Friday, October 28

8 places to visit this All Souls' Day in the Philippines

As All Saints Day and All Souls Day is coming near, most of us are packing our bags and heading off to our respective provinces to visit our beloved departed ones. For me, I won't be able to go home for the third straight year as I have to report for work to support my family's needs.

Anyway, I saw this from one of the facebook pages I usually frequent to and I find it quite interesting so I would like to share it with you. I may write something about it in my own words very soon =D.

8 places to visit this All Souls' Day in the Philippines
By Gael Hilotin for Yahoo! Travel

Paying respect to the dead can be traced back to as far as the era of modern homo sapiens when the remains of a Neanderthal man was unearthed with animal fragments and flowers suggestive of early funerary rites. All Souls' Day in the Philippines is one considered as one of the most important holidays. It is the time of the year when most people working in the city go home to their respective provinces to pay respect to their departed loved-ones.

But if you are one of those not-so-lucky-people who's not able to secure a flight or bus seat back to your province, here is a list of some interesting places considered as dark tourism destinations that you can visit to pay respect to the departed and at the same time, learn some history of the Philippines.

1. Hanging Coffins of Sagada, Mountain Province

In a rugged province north of the Philippines, there lies a sleepy town of Sagada where the locals still practice the hanging coffins - an ancient funerary rite of the Kankana-ey, one of the six ethno-linguistic tribe of the Igorot (indigenous inhabitants of the Cordillera region). The body of the departed and the coffins are transported separately to the Echo Valley - the sacred burial site where their ancestors are buried. It was originally practiced for the Kadangyan (the rich and the powerful) only, but now anyone who has gone to certain Kankana-ey rites during their lifetime is given the same privilege.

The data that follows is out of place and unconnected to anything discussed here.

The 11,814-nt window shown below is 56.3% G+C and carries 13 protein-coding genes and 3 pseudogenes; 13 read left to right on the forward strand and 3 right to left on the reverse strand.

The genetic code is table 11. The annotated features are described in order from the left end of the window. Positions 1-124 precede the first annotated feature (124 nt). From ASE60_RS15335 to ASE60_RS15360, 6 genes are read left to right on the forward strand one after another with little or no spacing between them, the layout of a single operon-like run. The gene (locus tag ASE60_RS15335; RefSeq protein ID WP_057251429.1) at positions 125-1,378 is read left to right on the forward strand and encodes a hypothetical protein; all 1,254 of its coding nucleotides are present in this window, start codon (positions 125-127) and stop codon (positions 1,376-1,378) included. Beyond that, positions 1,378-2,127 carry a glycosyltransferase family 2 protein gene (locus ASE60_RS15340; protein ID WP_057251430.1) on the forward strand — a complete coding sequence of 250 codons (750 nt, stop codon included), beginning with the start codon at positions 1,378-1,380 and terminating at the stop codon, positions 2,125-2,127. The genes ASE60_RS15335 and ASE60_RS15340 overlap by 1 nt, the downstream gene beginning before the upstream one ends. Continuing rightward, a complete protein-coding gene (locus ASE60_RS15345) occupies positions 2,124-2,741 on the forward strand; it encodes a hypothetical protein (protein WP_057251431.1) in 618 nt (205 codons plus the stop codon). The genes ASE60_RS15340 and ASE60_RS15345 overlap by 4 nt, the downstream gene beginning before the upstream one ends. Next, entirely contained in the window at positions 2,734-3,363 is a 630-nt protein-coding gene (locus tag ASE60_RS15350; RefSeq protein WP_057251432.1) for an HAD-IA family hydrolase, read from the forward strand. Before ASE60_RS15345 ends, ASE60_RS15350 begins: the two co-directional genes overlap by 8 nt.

Sagada is one of the most frequented tourist destination of both the foreign and local tourists alike. It is famous for its culture, the warmth of its people, delicious food, artsy restaurant and its diverse natural beauty; from its majestic cave to the flat rice terraces, the beautiful falls, and its breathtaking sunrise. 

2. Kabayan Mummies and Opdas Cave in Benguet

If in the Kankane-ey culture they have the hanging coffins on the other hand, the Ibaloiculture (another ethno-linguistic tribe of the Igorot) practice mummification to preserve the dead. The mummification process uses salt and herbs before placing the body under fire, the mummies are then placed on capsule-shaped coffins and finally buried in a man-made cave dug out on solid rocks like the Tinongchol Burial Rock. In the town of Kabayan in Benguet where these mummies are found you can also find Opdas Cave, the biggest burial cave in the region which houses around 200 bones and skulls. 

3. Intramuros, Manila 

The beauty of the Philippines can be seen not only in its beautiful white sand beaches but also on its rich cultural heritage which involves not just indigenous culture but also long years of colonization. Under the Spanish rule, Intramuros, a poster city for discrimination was built where only the Spanish ruling classes were allowed to live. Located in the heart of Manila, it earned the moniker of the "Walled City" because of its fortified walls where it houses colonial churches, stately houses, plazas, universities and government buildings. The famous prison cell of the Philippine national hero - Jose Rizal is also found in Fort Santiago inside Intramuros. Some of its stately structures where heavily destroyed during the World War II.

Intramuros can be explored by foot, pedicab or ride a kalesa, a horse drawn carriage introduced to the Philippines by the Spaniards. Old Manila Walks by Ivan Man Dy is a recommended walking tour for an in depth familiarization of the city.